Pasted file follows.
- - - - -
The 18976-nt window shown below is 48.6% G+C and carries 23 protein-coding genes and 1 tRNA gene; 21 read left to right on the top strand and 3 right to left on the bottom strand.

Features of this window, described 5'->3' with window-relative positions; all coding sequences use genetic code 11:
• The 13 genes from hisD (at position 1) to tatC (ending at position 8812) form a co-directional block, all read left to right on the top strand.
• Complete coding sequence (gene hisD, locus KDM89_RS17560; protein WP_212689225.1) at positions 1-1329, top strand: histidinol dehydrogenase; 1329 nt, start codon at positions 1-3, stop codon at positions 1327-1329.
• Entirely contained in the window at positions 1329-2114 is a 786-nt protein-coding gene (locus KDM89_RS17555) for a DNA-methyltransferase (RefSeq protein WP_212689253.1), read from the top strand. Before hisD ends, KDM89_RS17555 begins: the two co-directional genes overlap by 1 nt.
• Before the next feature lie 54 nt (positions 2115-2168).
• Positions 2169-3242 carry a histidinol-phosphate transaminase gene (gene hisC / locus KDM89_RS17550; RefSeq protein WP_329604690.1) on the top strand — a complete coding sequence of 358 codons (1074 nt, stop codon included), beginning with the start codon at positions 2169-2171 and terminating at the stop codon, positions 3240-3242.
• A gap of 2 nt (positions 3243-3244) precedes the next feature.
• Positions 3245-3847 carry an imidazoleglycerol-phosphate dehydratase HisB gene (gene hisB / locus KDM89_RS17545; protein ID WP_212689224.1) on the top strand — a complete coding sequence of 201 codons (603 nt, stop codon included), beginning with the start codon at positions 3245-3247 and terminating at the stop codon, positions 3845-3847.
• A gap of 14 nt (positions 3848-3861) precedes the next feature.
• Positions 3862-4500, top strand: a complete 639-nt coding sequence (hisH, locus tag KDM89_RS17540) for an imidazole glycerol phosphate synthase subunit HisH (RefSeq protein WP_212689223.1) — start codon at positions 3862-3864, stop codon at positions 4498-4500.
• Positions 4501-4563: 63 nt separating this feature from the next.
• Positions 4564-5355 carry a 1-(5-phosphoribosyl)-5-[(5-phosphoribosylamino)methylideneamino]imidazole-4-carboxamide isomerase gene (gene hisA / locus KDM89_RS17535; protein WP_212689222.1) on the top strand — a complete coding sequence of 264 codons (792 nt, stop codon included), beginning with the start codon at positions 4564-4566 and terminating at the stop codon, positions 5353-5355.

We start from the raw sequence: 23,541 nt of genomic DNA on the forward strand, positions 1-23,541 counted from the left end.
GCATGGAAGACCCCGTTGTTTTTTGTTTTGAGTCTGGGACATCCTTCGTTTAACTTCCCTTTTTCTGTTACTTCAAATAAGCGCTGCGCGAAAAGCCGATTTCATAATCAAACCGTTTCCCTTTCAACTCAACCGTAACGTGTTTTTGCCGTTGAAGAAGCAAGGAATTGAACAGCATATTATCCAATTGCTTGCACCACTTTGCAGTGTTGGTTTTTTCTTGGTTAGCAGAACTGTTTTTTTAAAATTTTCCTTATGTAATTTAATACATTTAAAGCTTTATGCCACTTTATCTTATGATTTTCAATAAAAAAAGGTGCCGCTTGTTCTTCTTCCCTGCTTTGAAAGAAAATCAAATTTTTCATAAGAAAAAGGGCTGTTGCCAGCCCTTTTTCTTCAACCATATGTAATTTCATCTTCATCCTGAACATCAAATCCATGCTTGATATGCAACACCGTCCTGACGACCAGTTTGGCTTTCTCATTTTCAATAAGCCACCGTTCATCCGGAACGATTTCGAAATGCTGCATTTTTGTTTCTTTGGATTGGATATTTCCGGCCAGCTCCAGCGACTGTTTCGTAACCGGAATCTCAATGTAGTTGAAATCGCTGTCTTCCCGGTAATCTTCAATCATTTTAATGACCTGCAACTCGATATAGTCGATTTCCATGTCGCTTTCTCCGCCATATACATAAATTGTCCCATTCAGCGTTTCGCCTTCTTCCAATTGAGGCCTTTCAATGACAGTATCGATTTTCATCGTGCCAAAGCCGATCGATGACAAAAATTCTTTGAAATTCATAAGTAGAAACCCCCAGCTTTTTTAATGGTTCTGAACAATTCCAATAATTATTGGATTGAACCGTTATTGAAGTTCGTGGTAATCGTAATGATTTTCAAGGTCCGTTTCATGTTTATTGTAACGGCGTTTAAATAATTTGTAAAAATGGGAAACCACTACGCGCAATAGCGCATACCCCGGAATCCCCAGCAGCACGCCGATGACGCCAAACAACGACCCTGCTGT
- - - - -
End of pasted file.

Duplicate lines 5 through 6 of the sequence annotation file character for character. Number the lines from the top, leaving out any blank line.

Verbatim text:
• Entirely contained in the window at positions 1329-2114 is a 786-nt protein-coding gene (locus KDM89_RS17555) for a DNA-methyltransferase (RefSeq protein WP_212689253.1), read from the top strand. Before hisD ends, KDM89_RS17555 begins: the two co-directional genes overlap by 1 nt.
• Before the next feature lie 54 nt (positions 2115-2168).